A Walk Among The Tombstones
“You hear it all the time now. Cops, DAs, everybody. There’ still DEA guys playing the same old tune, ‘We’re winning the war on drugs. Give us the tools and we can do the job.’ I don’t know, maybe they believe it, but you’re better off believing in the Tooth Fairy. Least that way you might wind up with a quarter under your pillow.”
The tenth book in a series is rarely advisable as a suitable entry point into a new series. Still, with the 2014 film adaption starring Liam Neeson, that is how Lawrence Block’s 1992 novel A Walk Among The Tombstones has been marketed. So with that in mind, I took the dive into the series here and I have to say, came out surprisingly impressed.
Set in the underbelly of New York City and focused around Block’s long-running character Matt Scudder – a hardboiled private detective, ex-cop and recovering alcoholic now involved in a loose relationship with a part-time call girl – the story begins with the kidnapping, ransom of the wife of a young heroin dealer, Kenan Khoury. After the ransom is paid, the body of his wife turns up in the trunk of a car, having long since been brutally killed and dismembered. Khoury’s drug-addicted brother, Peter then recruits Scudder to track the perpetrators down. His investigations lead him onto the trail of a notorious gang of criminals with a long record of kidnapping and murder – usually of young prostitutes before they decided to hit the big time and focus their attentions of the wives of wealthy drug dealers. Following the kidnapping of the young daughter of another dealer, and with the aid of various shady underground individuals, Scudder gradually picks up on the trail of the organisation, overseeing the tense exchange between kidnapper and victim, and eventually tracking down the locations of the perpetrators, whilst circumventing the detection by the police of the crime, as well as the plans for revenge being set by Scudder’s own criminal clients.
“ ‘They’re not real,’ he said, ‘The women. They aren’t real. They’re toys, that’s all. When you have a hamburger are you eating a cow? Of course not. You’re eating a hamburger.’ A slight smile. ‘Walking down the street she’s a woman. But once she gets in the truck that’s over. She’s just body parts.’ ”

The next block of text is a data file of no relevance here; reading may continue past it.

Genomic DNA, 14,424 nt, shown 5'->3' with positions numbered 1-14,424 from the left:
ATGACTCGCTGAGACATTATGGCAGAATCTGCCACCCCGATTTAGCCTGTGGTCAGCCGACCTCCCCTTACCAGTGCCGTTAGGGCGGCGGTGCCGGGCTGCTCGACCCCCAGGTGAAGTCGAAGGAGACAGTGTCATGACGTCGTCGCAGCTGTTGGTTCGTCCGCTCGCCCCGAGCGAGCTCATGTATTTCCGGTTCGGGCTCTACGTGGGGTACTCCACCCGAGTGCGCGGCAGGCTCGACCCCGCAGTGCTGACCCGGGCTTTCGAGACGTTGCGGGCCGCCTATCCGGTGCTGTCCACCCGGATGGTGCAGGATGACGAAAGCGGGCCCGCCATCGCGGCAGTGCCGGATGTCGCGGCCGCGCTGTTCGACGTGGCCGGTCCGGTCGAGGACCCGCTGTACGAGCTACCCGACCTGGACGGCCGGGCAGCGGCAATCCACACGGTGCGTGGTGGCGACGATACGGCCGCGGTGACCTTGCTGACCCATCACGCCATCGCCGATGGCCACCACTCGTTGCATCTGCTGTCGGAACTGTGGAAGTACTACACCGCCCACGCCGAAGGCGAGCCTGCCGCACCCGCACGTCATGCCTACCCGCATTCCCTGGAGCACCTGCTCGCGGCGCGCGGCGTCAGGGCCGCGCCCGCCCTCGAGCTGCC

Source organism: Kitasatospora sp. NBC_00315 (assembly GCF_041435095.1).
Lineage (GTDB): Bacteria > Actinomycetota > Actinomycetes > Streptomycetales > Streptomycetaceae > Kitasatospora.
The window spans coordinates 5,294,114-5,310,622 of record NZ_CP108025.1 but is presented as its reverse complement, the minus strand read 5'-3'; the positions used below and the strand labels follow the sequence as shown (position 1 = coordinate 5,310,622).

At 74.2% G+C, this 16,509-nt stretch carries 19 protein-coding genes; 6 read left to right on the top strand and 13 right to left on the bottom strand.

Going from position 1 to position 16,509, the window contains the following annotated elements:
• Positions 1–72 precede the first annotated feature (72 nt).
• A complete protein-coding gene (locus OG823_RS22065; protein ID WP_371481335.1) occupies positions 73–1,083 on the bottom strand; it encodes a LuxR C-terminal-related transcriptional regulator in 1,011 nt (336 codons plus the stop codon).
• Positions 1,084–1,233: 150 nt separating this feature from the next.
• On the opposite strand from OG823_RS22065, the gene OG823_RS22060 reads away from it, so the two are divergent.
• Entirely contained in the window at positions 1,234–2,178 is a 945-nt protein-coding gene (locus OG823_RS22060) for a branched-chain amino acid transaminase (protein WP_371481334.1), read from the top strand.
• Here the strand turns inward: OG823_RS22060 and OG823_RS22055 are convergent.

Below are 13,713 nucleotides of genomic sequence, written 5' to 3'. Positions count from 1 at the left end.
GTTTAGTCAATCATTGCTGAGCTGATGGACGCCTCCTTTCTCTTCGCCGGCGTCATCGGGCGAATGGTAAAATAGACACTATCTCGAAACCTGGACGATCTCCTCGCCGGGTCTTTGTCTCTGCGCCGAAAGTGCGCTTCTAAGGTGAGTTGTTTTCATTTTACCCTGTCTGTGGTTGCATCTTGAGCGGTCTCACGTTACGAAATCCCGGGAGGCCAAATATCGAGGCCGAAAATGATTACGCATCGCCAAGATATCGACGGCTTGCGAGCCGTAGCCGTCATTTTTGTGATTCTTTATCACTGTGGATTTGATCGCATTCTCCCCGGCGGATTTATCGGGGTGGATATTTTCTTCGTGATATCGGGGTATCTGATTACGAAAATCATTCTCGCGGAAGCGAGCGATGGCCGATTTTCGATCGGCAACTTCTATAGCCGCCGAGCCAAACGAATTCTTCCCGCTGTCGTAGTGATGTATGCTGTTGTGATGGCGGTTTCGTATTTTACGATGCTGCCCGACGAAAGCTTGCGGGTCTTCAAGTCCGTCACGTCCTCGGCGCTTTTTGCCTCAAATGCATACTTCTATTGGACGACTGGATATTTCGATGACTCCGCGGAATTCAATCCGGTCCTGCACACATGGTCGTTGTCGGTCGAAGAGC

Unsurprisingly given the nature of its subject matter, it’s a pretty violent and gritty book –the details about the work of killers and their treatment of their victims are particularly graphic. It’s fair to say that aspects of the investigation are pretty badly dated by today’s standards (caller ID/call tracing are treated as being seemingly futuristic inventions which are almost enough to help solve a case like this almost-single handed), but then a story should never be judged retrospectively and/or based solely on changes in times. If there is any criticism to level at the book, it’s probably in the character of Kenan Khoury. No matter how humbled a man might be after the kidnapping and murder of his wife, it’s hard to imagine a high-level drug dealer as not having more resources to hand, or that he would be such a meek, quiet and fairly weak-seeming individual. Still, the focus of the book is understandably around Scudder.
As a character, not to mention a detective, Scudder is an interesting one – he’s a man who is all too aware of his faults and the troubles that come with life as a detective. Whilst being very much a detective in the hardboiled fashion, he’s a lot more vulnerable than many others tend to be. As a recovering ex-alcoholic, he spends a lot of his time in and out of AA meetings throughout the course of the book, as he tries to maintain his sanity and sobriety along with having to deal with the intensity and brutality of the work he’s been engaged on. He’s a complex character, violent when necessary and not prepared to get his hands dirty and take on work for criminals, though he’s certainly not without his redeeming features. The development of his relationship with his call-girl girlfriend Elaine throughout the course of the book gives him a sense of humanity and personal development which other hardboiled PIs don’t always get. Granted it’s only a snap-shot into his character which has been developed over a course of (as of now) around 17 novels, but it’s enough to make me want to read more of his outings.
In terms of writing, there’s not much that can be faulted with the book. The investigation moves at a steady and logical pace (notwithstanding the above points made about some of the more dated aspects of it), and Block brings in a range of lively characters to move events along, many of them free-lance criminals or troublemakers who Scudder has come to be acquainted with over the years. Some of the moral aspects of the work that Scudder is doing could perhaps have been given more focus, though the inclusion of the later plot point whereby the daughter of another dealer is kidnapped does serve to avoid any immediate issues that might have arisen had it simply been a case of Scudder helping some criminal clients seek out revenge on another bunch of criminals.
As an entry point in the series, it seems to be a pretty safe place to start. There are few references to previous outings or characters from other novels, or at least not enough to be either particularly noticeable or to detract from the overall story. For a series that began in 1976, this entry is definitely enjoyable, albeit sometimes a pretty stark and brutal ready, although how it holds up to other entries remains to be seen. But, based on the strength of this one, I’ve gone ahead and gotten hold of the first couple of entries in the series. So as far as an entry point goes, it does a fine job.
Whoever said a movie-tie in isn’t good for business…?